The Strange Bird Enters the World: New Borne Fiction

(“The Strange Bird is…ingenious, provocative, and deeply moving.” – DePaul’s Environmental Critique blog)

My novel Borne has been selling briskly based on the kindness of reader word-of-mouth, hand-selling by bookstores, and continued critical acclaim. I’m happy a novel with a giant flying bear in it has captured so many people’s imaginations. Recently, Borne even popped back up on the Locus bestseller list, and some other regional lists–which is gratifying, four months out from publication.

Now, though, there’s new Borne fiction, The Strange Bird–a substantial, 27,000-word novella set in the same world as Borne and, about half way through, catching up to the timeline in Borne. You’ll learn much more about the foxes, the Magician, and even Rachel and Wick. But, of course, you’ll also follow the story of the Strange Bird alluded to in my novel. Order information here.

Here’s a description:

The Strange Bird is a new kind of creature, built in a laboratory—she is part bird, part human, part many other things. But now the lab in which she was created is under siege and the scientists have turned on their animal creations. Flying through tunnels, dodging bullets, and changing her colors and patterning to avoid capture, the Strange Bird manages to escape.

But she cannot just soar in peace above the earth. The sky itself is full of wildlife that rejects her as one of their own, and also full of technology—satellites and drones and other detritus of the human civilization below that has all but destroyed itself. And the farther she flies, the deeper she finds herself in the orbit of the Company, a collapsed biotech firm that has populated the world with experiments both failed and successful that have outlived the corporation itself: a pack of networked foxes, a giant predatory bear.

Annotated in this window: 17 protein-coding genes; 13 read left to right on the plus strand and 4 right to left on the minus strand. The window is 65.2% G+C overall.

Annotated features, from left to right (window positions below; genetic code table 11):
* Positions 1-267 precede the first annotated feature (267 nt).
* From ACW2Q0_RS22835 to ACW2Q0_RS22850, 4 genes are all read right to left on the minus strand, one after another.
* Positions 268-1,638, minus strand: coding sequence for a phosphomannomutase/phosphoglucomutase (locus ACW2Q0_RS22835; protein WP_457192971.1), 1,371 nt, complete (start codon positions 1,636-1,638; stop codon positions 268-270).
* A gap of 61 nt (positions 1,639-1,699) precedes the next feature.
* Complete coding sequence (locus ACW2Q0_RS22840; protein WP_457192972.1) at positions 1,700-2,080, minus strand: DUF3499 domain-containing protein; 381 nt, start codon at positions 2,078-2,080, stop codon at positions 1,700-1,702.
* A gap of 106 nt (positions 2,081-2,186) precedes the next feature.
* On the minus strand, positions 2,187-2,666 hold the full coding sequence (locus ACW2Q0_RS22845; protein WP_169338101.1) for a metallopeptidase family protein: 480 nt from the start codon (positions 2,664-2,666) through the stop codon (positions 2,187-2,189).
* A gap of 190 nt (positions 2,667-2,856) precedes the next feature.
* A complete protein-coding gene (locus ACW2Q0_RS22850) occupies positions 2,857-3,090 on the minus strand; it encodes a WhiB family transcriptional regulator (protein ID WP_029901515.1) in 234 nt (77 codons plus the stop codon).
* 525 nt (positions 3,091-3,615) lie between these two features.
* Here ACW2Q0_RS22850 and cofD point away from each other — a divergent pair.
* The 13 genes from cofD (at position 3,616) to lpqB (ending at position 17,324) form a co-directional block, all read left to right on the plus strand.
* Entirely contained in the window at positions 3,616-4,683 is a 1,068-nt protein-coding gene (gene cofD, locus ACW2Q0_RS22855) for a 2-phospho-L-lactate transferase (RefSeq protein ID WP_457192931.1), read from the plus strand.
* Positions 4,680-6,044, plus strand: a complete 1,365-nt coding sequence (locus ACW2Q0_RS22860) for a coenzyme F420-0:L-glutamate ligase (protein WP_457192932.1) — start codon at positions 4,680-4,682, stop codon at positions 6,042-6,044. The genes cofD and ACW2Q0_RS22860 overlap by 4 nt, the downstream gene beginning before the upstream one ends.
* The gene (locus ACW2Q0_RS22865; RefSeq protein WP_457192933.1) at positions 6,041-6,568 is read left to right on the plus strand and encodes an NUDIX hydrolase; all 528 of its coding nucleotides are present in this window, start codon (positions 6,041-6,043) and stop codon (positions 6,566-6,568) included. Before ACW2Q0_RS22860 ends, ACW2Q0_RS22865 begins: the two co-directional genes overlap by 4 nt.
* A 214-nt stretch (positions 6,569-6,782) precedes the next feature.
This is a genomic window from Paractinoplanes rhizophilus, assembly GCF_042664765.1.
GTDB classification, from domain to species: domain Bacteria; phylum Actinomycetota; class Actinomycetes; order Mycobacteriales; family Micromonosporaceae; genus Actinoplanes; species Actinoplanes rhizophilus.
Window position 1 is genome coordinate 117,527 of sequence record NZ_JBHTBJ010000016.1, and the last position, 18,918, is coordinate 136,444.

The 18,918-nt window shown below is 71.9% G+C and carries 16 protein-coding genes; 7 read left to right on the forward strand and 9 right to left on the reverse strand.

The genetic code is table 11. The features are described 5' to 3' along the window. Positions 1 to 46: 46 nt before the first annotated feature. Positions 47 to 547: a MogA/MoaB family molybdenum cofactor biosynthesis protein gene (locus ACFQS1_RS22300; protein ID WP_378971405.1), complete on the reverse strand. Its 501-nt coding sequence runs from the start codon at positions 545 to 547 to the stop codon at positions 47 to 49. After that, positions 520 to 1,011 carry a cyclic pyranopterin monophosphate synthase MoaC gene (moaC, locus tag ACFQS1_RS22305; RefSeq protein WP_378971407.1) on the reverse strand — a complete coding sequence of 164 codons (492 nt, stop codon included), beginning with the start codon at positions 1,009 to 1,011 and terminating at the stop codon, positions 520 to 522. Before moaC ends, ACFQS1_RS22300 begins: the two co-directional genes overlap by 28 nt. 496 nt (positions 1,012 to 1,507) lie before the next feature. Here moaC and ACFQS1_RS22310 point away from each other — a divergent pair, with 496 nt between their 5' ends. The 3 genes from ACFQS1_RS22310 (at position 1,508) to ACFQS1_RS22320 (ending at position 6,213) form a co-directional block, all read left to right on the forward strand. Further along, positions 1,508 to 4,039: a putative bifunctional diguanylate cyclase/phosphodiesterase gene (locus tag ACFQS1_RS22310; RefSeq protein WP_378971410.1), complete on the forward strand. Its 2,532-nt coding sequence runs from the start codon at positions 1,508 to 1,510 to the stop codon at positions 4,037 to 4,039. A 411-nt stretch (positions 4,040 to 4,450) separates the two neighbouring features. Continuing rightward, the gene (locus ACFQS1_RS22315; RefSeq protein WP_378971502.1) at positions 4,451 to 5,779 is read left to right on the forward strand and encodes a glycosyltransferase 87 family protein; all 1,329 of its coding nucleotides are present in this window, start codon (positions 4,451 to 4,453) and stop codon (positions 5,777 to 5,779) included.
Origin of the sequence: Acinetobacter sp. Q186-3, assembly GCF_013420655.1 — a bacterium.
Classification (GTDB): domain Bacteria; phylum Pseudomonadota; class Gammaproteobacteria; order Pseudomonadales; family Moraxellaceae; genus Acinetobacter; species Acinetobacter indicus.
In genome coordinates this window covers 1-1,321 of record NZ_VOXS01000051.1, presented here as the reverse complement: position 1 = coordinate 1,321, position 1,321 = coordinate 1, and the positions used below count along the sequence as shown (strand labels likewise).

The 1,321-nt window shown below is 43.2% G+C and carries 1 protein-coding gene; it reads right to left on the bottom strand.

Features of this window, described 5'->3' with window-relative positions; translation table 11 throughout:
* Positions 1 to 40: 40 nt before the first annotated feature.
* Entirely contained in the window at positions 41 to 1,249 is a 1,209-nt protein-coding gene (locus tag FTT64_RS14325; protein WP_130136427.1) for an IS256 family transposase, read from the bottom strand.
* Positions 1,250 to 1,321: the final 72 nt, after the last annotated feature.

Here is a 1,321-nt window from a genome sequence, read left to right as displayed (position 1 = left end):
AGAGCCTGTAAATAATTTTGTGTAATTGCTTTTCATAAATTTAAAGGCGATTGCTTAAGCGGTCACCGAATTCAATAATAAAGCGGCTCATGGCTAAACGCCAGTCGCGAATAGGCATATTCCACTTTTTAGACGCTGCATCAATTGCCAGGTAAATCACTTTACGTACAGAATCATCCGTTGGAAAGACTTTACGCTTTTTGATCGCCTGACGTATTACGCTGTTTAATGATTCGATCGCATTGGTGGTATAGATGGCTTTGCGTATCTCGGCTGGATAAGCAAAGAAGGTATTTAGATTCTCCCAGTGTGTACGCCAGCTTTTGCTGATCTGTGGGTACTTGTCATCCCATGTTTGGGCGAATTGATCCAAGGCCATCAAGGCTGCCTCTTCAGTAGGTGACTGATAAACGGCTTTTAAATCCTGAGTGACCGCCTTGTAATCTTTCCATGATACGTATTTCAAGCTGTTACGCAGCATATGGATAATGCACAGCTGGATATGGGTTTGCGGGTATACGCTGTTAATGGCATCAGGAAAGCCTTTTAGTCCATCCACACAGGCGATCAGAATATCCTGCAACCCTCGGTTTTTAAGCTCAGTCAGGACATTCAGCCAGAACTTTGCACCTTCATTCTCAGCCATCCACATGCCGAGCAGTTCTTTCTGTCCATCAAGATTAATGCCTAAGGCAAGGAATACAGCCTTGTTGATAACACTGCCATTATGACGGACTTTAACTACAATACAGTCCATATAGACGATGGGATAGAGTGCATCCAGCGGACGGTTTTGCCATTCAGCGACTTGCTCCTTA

With The Strange Bird, Jeff VanderMeer has done more than add another layer, a new chapter, to his celebrated novel Borne. He has created a whole new perspective on the world inhabited by Rachel and Wick, the Magician, Mord, and Borne—a view from above, of course, but also a view from deep inside the mind of a new kind of creature who will fight and suffer and live for the tenuous future of this world.

Readers thus far have been very kind in their reactions to The Strange Bird, which is much, much more than just an add-on to Borne. I never intended to write a long novella set in the Borne universe–it came up unbidden and I was seized by the idea and the characters and became obsessed.

You can read excerpts over at Boing Boing and Tor.

A couple of reviews have appeared already–from DePaul’s Environmental Critique blog and Jeff Karnicky.

I also wrote this editorial for the Revelator that speaks to the themes in the novella and talked about the piece over at Publishers Weekly.

Will there be more Borne fiction? Yes. I’m currently working on a long story called “The Three,” about the dead astronauts in Borne, and a Borne bestiary, cataloging 35 of the 120 creatures in the novel, will be posted online by my publisher the end of this month.